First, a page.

Review: Musical Sets ‘Legally Blonde’ Precedent For Entertainment

Rodrigo Balfanz

The film “Legally Blonde” was an instant hit in 2001, so it was no surprise Broadway producers jumped on the opportunity to take the comedy to the stage just six years later. 

New York Times critic Ben Brantley accurately sized up the show as “high-energy, empty-calories, and expensive-looking hymn to the glories of girlishness.”

The show, which only managed a one-year run on Broadway but followed with several successful international tours, was perfect for Fort Lauderdale’s plucky Slow Burn Theatre Co., which has staked its reputation on producing those quality shows that often came up short in critics’ reviews or at the box office.

Becca Andrews makes her Slow Burn debut as the effervescent Elle Woods, the young socialite who follows her intended husband to Harvard Law School. Equally bubbly as her character, Andrews was immediately likeable, perfectly cast as the show’s can-do heroine. Also new to Slow Burn is Michael Focas as the graduate assistant Emmett Forrest, a handsome actor with a soaring baritone voice.

But, it was Jeanine Gangloff Levy as hairdresser Paulette and Clay Cartland as the hunky UPS driver Kyle who nearly upstaged the leads. Levy may have looked and sounded like the “Long Island Medium” Theresa Caputo, but when she belted out her numbers, she commanded the Amaturo Theater stage. Cartland, a Carbonell winner and master of physical comedy, showed off his strapping physique in signature UPS brown shorts and milked every moment on stage, drawing catcalls from both women and men in the audience.

And, then there were Butters, the confident long-haired chihuahua cast as Bruiser, and Mimi (“Rufus”), the reluctant English bulldog whose shyness elicited almost as much admiration from the audience as Cartland’s cocky walk across the stage.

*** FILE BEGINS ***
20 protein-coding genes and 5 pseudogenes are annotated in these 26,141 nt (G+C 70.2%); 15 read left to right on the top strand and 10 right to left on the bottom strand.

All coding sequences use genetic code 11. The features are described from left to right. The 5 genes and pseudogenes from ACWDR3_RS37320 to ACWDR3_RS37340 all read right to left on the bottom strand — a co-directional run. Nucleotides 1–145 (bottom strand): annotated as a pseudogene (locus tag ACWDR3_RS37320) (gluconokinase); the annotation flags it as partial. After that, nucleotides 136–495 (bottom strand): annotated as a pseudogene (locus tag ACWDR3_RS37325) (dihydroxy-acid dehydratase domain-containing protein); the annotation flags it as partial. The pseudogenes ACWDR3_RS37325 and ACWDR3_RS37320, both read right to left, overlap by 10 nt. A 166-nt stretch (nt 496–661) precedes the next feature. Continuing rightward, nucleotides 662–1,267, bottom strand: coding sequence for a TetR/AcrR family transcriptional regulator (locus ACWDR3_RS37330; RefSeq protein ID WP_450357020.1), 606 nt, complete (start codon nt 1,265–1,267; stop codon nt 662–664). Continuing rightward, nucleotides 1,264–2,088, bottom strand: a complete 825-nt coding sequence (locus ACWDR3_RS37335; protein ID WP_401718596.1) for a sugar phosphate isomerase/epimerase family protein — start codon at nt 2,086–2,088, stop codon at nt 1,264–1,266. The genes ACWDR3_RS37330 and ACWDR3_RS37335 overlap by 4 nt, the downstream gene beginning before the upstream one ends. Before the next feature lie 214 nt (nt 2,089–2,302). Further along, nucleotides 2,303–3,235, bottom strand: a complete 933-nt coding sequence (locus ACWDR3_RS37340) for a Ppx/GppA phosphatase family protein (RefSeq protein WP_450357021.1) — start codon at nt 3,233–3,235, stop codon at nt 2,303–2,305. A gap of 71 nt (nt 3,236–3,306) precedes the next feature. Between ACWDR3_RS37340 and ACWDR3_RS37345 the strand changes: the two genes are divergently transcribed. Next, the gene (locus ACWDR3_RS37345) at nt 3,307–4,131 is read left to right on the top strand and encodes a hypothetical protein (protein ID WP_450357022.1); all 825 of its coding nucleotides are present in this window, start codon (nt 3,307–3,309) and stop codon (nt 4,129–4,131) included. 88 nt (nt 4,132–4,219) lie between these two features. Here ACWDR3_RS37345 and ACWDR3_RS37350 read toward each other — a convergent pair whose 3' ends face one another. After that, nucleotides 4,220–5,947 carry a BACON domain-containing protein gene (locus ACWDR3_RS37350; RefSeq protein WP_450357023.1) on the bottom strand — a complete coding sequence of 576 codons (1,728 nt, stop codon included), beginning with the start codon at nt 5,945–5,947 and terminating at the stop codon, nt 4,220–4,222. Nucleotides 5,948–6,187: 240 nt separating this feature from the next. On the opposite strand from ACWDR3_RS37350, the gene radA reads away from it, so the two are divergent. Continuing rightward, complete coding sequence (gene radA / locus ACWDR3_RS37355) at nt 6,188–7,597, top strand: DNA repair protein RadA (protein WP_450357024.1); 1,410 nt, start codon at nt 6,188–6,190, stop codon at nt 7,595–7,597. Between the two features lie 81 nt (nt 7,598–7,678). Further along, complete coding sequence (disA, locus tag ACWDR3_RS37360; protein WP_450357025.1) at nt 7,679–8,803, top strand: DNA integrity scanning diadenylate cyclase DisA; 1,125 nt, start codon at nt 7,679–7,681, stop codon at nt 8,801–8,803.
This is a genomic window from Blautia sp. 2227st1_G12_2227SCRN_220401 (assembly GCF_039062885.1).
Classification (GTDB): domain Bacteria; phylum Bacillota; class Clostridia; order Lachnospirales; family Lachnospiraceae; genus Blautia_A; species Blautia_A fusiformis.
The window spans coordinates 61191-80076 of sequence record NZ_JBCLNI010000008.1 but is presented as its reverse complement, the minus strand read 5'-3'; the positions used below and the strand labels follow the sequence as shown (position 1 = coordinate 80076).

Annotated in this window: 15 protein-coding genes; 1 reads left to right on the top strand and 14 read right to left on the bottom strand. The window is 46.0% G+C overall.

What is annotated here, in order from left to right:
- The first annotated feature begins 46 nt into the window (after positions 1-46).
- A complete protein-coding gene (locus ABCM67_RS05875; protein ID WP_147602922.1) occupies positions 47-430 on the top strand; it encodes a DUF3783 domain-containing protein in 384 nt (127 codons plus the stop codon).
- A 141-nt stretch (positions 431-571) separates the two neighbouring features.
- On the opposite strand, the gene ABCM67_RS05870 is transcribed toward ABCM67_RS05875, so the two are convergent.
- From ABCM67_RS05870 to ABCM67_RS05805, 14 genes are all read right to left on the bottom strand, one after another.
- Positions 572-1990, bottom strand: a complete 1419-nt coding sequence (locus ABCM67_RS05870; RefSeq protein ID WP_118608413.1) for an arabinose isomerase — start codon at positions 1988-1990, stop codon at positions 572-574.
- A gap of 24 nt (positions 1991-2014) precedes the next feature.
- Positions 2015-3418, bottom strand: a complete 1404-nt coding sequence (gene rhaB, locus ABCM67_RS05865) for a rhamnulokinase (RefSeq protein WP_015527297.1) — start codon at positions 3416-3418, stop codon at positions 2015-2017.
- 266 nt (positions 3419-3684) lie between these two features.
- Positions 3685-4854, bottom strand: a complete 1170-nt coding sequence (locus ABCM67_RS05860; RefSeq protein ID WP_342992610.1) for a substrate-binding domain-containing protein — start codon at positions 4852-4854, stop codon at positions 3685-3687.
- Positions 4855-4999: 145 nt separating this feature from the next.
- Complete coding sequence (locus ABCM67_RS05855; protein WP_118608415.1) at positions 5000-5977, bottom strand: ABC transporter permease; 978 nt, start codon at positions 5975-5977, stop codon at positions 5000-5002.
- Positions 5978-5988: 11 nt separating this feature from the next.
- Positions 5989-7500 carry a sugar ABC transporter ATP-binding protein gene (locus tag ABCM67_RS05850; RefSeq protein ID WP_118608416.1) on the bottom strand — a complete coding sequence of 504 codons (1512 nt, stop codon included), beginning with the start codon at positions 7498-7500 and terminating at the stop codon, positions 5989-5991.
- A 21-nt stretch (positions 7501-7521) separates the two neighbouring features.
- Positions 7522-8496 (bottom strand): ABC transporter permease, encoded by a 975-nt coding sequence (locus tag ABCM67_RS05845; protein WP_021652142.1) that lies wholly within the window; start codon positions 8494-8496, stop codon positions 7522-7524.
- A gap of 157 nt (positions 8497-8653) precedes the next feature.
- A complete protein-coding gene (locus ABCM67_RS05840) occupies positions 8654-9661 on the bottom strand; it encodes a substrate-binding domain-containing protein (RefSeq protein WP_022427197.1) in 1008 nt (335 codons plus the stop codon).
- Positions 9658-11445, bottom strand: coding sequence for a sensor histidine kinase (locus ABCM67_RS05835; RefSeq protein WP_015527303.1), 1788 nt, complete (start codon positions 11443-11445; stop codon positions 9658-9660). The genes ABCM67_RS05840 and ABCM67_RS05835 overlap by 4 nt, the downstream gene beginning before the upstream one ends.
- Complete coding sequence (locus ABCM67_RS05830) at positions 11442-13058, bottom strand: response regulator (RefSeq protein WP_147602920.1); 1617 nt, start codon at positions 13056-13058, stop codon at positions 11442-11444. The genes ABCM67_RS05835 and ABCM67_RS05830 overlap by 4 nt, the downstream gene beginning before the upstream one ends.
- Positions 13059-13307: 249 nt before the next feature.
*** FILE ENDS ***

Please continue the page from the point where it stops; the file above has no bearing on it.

Rounding out the massive 25-member cast—a record for Slow Burn—were a number of familiar South Florida faces: Sahid Pabon, who offered a breakout performance in Island City Stage’s “The Radicalization of Rolfe;” gender-bending Jerel Brown, who doubles as dance captain and assistant choreographer, and a veteran of several Slow Burn and Wick Theatre productions; and Jonathan Eisele, the gay pool boy Nikos, who, with James Giordano, had the jury wondering if their couple were merely “European” in one of the show’s most dazzling ensemble numbers.

Director and choreographer Patrick Fitzwater particularly makes the most of those fast-paced ensemble scenes. Unlike in other shows, his style of choreography is perfectly matched for the collegiate setting and pop-infused score of “Legally Blonde.” Music director Paul Tine equally makes the most of Laurence O’Keefe and Nell Benjamin’s high-energy songs from the pit located below the stage.

For this production, Fitzwater selected sets created by Music Theatre of Wichita. The handsome rolling pieces not only allowed for quick scene changes—and there were many—but gave the production the polished look and feel of a big Broadway show. Likewise, lighting designer Thomas Shorrock capably accentuated those scene changes and special effects with hundreds of carefully planned and executed lighting cues.

Now, here’s the verdict: Slow Burn Theatre Co.’s entertaining and energetic production of “Legally Blonde” is a must see show of the holiday season. It’s no “Hamilton” and there isn’t a history lesson, but who says Harvard Law School is boring, either?

Slow Burn Theatre Co. presents “Legally Blonde the Musical” in the Amaturo Theater at the Broward Center in Fort Lauderdale through Dec. 30. Tickets start at $47 at BrowardCenter.org.